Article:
At AMD Financial Analyst Day 2022, the company provided an update on its Xilinx business. We have already covered Zen roadmap in AMD Technology Roadmap from AMD Financial Analyst Day 2022, EPYC Genoa update, Genoa-X, Bergamo, Siena and new MI300 and Pensando update.
This is done very quickly live, so please excuse typos.
AMD-Xilinx Update on AMD Financial Analyst Day 2022
AMD provided an update on the business that was previously Xilinx. Something Xilinx brings to AMD is a set of clients in the embedded space. Selling an FPGA is very different from a sales move to customers than server or desktop processors. Likewise,
On-board 7nm EPYC processors, if anyone has any, let us know. We haven’t heard of AMD releasing an update to the EPYC 3000 series. It looks like AMD will move to 5nm next. Xilinx moves to 3nm after 7nm, so it will take a few years to see the next generation after Versal.
Our best guess, based on the embedded part of the next slide for the embedded EPYC, is that it’s Rome/Milan at 7nm based on the package shown with the SP3 key.
Now the big part, the AI. AMD is starting to take AI seriously. We have already covered the AMD MI300 APU. AI is going to be a huge cutting-edge use case, and that’s the market Xilinx was aiming for.
Perhaps the biggest announcement today is that AMD is making an AI push. The first is the AMD XDNA. Part of that is not just the FPGA, but also the new AI engine. The AI engine was part of Versal which are the ACAPs being rolled out. AI engines combine local memory with the AI processing engine into tiles that can be scaled.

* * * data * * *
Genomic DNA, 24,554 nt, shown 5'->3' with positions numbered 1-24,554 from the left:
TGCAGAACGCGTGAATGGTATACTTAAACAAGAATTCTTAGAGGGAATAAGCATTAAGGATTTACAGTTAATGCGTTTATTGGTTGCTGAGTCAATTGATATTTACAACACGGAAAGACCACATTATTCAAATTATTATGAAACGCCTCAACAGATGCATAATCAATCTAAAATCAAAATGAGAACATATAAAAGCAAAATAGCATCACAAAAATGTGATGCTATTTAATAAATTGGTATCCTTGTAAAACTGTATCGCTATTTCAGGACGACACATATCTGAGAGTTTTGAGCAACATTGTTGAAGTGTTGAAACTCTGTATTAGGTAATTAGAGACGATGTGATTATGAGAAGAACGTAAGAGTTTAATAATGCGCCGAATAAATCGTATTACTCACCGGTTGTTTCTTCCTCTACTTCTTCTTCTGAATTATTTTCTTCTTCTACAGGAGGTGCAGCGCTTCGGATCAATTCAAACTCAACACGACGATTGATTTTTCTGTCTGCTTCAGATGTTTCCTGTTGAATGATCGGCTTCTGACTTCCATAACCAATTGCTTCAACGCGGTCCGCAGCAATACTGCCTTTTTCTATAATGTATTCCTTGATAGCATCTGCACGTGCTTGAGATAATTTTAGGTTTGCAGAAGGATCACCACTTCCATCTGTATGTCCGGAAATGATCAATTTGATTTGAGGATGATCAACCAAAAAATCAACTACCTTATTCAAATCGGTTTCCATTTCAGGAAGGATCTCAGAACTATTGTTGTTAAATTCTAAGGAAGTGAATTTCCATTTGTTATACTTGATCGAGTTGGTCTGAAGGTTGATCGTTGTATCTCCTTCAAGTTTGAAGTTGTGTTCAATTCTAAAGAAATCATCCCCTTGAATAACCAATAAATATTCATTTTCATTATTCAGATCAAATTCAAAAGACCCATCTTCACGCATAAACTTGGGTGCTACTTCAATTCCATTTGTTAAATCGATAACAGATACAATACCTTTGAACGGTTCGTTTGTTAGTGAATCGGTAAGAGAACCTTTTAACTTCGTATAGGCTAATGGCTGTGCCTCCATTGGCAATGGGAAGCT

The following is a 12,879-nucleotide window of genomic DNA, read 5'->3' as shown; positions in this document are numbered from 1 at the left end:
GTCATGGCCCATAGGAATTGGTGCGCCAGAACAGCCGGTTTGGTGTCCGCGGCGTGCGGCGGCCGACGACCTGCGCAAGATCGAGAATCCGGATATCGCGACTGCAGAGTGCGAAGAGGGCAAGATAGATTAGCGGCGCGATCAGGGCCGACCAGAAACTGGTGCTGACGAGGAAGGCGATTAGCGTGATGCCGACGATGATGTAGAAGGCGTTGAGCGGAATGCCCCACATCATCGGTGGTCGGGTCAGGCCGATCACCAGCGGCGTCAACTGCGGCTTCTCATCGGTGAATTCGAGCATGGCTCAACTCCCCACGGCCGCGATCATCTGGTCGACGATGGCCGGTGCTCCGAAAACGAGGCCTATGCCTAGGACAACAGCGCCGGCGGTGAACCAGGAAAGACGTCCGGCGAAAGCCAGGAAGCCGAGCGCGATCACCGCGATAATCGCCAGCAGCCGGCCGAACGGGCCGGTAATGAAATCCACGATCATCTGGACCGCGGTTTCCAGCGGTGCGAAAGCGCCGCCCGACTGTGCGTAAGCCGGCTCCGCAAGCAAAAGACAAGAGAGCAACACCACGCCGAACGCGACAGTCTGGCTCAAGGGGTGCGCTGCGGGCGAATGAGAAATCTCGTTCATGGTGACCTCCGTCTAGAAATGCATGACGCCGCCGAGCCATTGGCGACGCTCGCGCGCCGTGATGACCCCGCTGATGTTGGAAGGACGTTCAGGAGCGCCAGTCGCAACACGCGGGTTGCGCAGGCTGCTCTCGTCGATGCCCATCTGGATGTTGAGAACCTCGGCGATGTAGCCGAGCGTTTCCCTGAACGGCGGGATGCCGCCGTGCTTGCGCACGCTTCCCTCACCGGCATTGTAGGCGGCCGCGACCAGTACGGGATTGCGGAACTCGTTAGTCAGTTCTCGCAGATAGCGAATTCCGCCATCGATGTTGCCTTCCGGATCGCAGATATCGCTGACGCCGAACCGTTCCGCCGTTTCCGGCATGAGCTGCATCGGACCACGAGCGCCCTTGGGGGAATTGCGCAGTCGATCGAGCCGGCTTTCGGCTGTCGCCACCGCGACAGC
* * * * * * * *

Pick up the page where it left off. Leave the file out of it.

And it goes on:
This is AMD’s accelerator block for AI. It also has an adaptable interconnect that can reconfigure the layout of the different motors.
AMD explains that by adding the AI engines to processors and with next-generation products, it will have a portfolio ranging from cutting-edge AI inference to training.
AMD’s challenge with having a full stack pictured above is that it has software silos today. NVIDIA’s big win with CUDA ranges from small embedded parts like Jetson’s to data center GPUs.
AMD is looking to start unifying the AI stack so developers can start developing once and then work with any number of the company’s products.
This will continue to push further down the stack in the future.
This is in many ways similar to the OneAPI approach where Intel tries to abstract the hardware from developers so that applications can be written and take advantage of hardware acceleration on different types of devices. AMD is just beginning this journey and that’s a good sign.
It’s an interesting strategy, but it also requires AMD to perform well on the software side and people to start using it. Many of these markets are Xilinx territory, but in certain areas like AI, people think of NVIDIA first.
AMD needs an AI story, but its position is that AI is still a newer market, so there’s still time to catch up now that it has a broader portfolio.